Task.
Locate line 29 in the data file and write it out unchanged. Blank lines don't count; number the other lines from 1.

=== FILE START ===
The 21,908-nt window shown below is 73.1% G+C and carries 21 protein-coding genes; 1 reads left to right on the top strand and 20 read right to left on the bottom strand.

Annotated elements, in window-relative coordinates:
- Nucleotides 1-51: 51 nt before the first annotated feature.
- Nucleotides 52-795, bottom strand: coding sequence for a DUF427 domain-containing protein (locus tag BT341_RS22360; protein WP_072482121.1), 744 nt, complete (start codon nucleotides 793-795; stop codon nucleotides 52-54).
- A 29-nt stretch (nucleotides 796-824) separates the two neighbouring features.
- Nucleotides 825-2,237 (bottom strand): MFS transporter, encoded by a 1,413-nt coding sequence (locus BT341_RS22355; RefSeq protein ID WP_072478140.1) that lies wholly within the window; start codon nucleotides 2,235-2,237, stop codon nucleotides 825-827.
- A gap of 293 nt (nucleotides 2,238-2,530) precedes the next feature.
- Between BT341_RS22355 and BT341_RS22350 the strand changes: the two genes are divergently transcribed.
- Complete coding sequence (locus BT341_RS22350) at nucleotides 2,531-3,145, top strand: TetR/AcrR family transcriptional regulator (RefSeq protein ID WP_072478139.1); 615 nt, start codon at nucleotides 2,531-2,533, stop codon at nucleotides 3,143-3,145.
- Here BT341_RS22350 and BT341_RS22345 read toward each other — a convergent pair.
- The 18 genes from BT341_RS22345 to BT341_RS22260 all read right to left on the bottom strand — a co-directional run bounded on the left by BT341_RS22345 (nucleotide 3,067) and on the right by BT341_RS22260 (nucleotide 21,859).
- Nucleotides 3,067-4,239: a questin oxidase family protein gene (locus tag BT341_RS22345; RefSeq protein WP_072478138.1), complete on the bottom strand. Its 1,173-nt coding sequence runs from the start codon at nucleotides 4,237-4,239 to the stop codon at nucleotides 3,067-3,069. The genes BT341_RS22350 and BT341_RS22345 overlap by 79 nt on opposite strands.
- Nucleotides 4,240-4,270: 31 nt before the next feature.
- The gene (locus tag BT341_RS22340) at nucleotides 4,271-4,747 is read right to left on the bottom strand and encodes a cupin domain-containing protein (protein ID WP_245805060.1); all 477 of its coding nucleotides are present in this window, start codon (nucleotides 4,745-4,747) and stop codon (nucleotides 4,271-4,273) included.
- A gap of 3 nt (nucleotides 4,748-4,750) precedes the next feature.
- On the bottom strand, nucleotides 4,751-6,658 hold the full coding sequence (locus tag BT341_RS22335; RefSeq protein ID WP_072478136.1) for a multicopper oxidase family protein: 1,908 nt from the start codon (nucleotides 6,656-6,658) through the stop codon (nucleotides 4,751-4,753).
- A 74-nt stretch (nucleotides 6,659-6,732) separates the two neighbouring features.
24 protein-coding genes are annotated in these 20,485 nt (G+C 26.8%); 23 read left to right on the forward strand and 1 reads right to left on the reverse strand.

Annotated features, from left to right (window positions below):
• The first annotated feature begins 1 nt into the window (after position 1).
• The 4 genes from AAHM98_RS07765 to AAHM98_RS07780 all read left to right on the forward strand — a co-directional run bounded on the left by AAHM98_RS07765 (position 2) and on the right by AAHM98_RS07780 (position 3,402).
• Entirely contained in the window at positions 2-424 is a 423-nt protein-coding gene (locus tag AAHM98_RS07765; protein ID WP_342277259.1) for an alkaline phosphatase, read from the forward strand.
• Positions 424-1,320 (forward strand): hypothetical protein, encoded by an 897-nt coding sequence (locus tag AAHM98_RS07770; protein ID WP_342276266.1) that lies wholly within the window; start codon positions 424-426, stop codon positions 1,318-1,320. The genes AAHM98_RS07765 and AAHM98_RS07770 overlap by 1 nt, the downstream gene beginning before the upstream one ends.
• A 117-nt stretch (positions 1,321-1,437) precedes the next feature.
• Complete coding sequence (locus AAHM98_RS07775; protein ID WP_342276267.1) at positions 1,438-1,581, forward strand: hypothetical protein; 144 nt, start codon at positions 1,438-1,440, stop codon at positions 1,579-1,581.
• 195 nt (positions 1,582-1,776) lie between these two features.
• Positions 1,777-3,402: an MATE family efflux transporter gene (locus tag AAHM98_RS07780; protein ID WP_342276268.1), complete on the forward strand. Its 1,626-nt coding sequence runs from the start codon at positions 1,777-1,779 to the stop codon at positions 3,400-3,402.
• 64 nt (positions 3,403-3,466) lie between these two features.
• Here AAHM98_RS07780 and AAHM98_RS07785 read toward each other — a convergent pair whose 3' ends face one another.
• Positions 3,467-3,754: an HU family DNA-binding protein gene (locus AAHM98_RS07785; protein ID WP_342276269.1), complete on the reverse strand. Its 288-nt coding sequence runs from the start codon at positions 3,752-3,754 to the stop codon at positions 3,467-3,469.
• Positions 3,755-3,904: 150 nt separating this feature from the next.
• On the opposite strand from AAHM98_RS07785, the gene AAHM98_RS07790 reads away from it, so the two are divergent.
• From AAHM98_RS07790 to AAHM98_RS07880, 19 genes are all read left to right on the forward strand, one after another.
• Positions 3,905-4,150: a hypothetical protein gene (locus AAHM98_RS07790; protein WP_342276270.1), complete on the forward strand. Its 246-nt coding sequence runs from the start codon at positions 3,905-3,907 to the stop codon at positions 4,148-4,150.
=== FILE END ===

• Here AAHM98_RS07780 and AAHM98_RS07785 read toward each other — a convergent pair whose 3' ends face one another.